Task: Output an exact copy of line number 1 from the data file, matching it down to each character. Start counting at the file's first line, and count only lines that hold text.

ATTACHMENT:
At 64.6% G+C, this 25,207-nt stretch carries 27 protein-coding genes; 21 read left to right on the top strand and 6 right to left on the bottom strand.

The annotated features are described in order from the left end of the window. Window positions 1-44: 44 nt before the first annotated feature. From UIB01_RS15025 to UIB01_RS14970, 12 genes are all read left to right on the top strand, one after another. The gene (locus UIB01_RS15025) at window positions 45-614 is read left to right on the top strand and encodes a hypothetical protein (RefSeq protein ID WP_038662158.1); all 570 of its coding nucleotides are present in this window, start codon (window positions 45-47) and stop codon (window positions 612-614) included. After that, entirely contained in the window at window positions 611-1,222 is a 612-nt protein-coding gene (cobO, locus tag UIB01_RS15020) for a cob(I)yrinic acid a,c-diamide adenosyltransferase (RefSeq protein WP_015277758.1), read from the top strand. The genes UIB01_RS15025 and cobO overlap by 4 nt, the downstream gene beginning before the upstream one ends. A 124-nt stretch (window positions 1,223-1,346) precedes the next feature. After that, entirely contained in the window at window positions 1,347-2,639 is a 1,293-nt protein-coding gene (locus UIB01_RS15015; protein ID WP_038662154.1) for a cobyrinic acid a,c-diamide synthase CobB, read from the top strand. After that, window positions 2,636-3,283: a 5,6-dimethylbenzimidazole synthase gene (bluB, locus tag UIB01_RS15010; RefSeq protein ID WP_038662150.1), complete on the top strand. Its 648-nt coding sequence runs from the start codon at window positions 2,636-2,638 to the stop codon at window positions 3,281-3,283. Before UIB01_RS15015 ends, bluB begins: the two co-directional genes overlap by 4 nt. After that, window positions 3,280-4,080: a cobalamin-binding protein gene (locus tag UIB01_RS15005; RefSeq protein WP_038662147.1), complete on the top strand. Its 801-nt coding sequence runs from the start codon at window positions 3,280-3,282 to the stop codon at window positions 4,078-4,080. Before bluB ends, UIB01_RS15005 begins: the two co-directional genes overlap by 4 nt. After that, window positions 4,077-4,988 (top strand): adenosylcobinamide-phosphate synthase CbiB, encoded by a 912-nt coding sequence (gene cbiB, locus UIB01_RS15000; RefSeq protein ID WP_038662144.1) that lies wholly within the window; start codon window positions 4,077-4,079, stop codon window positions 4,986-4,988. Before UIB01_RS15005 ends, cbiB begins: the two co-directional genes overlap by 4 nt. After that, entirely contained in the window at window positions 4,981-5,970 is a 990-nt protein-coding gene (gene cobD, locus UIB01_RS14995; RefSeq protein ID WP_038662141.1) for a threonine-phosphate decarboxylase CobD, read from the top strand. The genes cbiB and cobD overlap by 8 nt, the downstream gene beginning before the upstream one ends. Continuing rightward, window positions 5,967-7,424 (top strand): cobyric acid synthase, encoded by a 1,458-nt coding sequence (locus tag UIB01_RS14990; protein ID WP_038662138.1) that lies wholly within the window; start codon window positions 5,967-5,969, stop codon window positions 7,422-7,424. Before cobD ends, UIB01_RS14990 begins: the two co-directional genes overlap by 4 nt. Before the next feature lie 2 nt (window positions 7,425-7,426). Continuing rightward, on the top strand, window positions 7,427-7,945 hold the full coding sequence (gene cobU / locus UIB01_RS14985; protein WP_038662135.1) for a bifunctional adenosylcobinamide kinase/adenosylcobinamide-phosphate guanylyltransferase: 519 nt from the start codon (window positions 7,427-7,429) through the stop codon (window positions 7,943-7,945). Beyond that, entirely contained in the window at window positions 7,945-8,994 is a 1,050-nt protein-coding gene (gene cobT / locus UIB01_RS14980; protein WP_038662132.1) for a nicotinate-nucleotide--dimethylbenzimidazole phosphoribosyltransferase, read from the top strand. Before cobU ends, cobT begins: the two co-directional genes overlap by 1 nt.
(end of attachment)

At 64.6% G+C, this 25,207-nt stretch carries 27 protein-coding genes; 21 read left to right on the top strand and 6 right to left on the bottom strand.